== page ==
Fearless as a Child

I’d only popped out of the room for a minute.  I returned to find my one and a half year old had climbed all the way up the full size adult ladder, and like a little mini-marvel, was crouched low to avoid the ceiling on top of my son’s cupboard, at the very edge, delightedly messing with his most highly prized belongings!

Now I’m not one of those parents who hysterically screams “Come down Harry, you’ll hurt yourself!!!!!” every time one of my children dares to climb a tree or something – I do like to let them find their feet and push their boundaries.  Even so, I caught my breath and had to bite my tongue while I strode over there.  I quickly climbed up behind her, and complemented her on her climbing skills.  Little monkey!

So I moved the ladder, this time leaning it at the middle on an old cot full of teddies.  I figured that if she did go up, she’d hopefully get off at teddy level.  I was wrong.  You couldn’t keep her away from the thing.  Under my watchful, OK slightly proud eye, she quickly got herself to the top again and this time stood on the second to top rung, leaning on the top rung, hands free, completely chilled out, and surveying the toys on top of the nearby shelves to see what she could reach.  When she actually reached out and the ladder slid a fraction of a centimeter to the right that was enough for me.  I captured my little monkey, put her safely back on terra firma, and put the ladder lying down on the floor till it could be put away … you should have heard the shrieks of protest!

It was a beautiful example of fearlessness (more on her part than mine).  Fear is bred into us.  If you watch small children they are completely fearless.  They have to be.  Think about it, you come into this world, totally reliant on others for your very survival, with the world around you making very little sense.  With the exception of the feel, smell, sound of your mother everything else is foreign and your senses aren’t even fully developed yet.  Once your brain receives information it has very basic compartments to put things in, probably labelled something like ‘me’ and ‘not me’.  So we learn about the world around us at the same time as actually developing our mind’s capacity to understand that world.  Can you imagine if we approached such a job with fear?  We’d be too scared to function.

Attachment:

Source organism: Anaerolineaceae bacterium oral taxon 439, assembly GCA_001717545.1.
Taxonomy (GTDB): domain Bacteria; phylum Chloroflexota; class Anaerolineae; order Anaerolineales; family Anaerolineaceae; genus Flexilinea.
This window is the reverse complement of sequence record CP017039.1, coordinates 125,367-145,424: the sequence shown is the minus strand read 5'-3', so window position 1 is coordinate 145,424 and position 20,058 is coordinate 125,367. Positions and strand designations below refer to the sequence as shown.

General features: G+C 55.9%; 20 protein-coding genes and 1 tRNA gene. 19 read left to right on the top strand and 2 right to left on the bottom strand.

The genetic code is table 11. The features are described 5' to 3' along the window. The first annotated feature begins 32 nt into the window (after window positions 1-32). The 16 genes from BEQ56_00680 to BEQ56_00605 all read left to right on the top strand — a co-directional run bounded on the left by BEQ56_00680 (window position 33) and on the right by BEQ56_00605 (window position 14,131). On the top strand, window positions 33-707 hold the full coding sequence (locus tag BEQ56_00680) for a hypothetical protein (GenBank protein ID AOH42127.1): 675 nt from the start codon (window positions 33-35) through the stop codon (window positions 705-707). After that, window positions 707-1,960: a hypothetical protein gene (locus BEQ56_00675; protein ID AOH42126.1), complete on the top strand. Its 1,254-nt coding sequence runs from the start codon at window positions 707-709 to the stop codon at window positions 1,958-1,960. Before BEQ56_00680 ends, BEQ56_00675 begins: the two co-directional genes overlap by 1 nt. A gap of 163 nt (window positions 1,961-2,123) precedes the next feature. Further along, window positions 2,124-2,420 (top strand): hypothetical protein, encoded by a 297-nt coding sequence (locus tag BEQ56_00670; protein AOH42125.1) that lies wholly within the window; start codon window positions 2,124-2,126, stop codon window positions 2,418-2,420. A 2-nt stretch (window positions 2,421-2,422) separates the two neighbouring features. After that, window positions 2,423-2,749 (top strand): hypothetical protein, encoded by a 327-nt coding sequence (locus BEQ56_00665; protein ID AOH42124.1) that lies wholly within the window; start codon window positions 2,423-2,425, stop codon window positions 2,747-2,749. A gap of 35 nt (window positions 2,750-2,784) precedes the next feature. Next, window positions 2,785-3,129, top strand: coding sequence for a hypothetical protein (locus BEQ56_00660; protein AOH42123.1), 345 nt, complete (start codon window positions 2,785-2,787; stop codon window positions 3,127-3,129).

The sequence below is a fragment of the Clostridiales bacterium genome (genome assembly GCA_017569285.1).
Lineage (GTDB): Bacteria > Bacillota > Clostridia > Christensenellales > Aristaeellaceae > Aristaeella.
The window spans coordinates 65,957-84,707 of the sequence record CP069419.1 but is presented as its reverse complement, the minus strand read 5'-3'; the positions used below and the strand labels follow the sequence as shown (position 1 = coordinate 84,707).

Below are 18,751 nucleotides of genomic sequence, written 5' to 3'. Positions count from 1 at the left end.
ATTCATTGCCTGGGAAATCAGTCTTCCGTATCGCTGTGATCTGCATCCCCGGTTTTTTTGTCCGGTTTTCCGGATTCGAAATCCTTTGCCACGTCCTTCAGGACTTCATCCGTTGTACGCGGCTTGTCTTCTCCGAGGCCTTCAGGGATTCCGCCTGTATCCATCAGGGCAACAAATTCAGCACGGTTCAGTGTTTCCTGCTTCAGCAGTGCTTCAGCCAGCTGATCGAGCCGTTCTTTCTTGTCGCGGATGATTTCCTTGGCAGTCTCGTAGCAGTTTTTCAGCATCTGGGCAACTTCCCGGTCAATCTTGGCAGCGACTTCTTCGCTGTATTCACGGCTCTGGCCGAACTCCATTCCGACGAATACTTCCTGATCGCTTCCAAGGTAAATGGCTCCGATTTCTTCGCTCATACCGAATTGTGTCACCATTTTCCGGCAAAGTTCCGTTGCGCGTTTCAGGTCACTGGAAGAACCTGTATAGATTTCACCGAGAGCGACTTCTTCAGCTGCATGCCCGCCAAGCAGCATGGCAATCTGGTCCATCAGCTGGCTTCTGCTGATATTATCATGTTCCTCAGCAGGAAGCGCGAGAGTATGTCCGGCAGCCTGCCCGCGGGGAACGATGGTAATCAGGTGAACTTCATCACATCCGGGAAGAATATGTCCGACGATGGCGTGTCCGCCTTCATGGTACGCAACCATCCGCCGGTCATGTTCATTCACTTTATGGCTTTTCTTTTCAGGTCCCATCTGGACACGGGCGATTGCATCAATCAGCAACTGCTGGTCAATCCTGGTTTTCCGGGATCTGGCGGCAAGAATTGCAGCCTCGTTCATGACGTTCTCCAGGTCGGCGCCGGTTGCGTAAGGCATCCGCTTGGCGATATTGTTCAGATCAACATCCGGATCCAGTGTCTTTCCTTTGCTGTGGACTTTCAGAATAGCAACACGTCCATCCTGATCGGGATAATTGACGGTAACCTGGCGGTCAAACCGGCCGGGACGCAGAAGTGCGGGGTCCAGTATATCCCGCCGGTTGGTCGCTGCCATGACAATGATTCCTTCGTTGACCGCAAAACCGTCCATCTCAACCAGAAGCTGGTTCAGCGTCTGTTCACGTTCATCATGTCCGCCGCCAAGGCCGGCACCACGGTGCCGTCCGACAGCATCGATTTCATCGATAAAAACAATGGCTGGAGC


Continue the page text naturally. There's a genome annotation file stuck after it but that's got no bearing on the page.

So where does all this fear come from?  Why as adults are so many of us afraid of so much?  People say that we need to have a degree of fear in order to keep us away from doing stupid things, like walking off cliffs or sticking our hands in a fire.  I don’t agree.  We don’t need fear, we need awareness.  If you understand that a fire is hot and will damage you if you put your hand in it, then its common sense that dictates you don’t do it, not fear.

I think fear is overrated and overused.  I also think it’s a big fat slug of a thing that might take humanity a while or at least a concentrated effort to shake off.  It is so bred into us to use fear as a motivator both with ourselves and others.  Don’t climb the ladder or you’ll fall off, don’t try something new or you’ll fail and everybody will laugh, don’t try to drive that truck, you’ll probably crash it.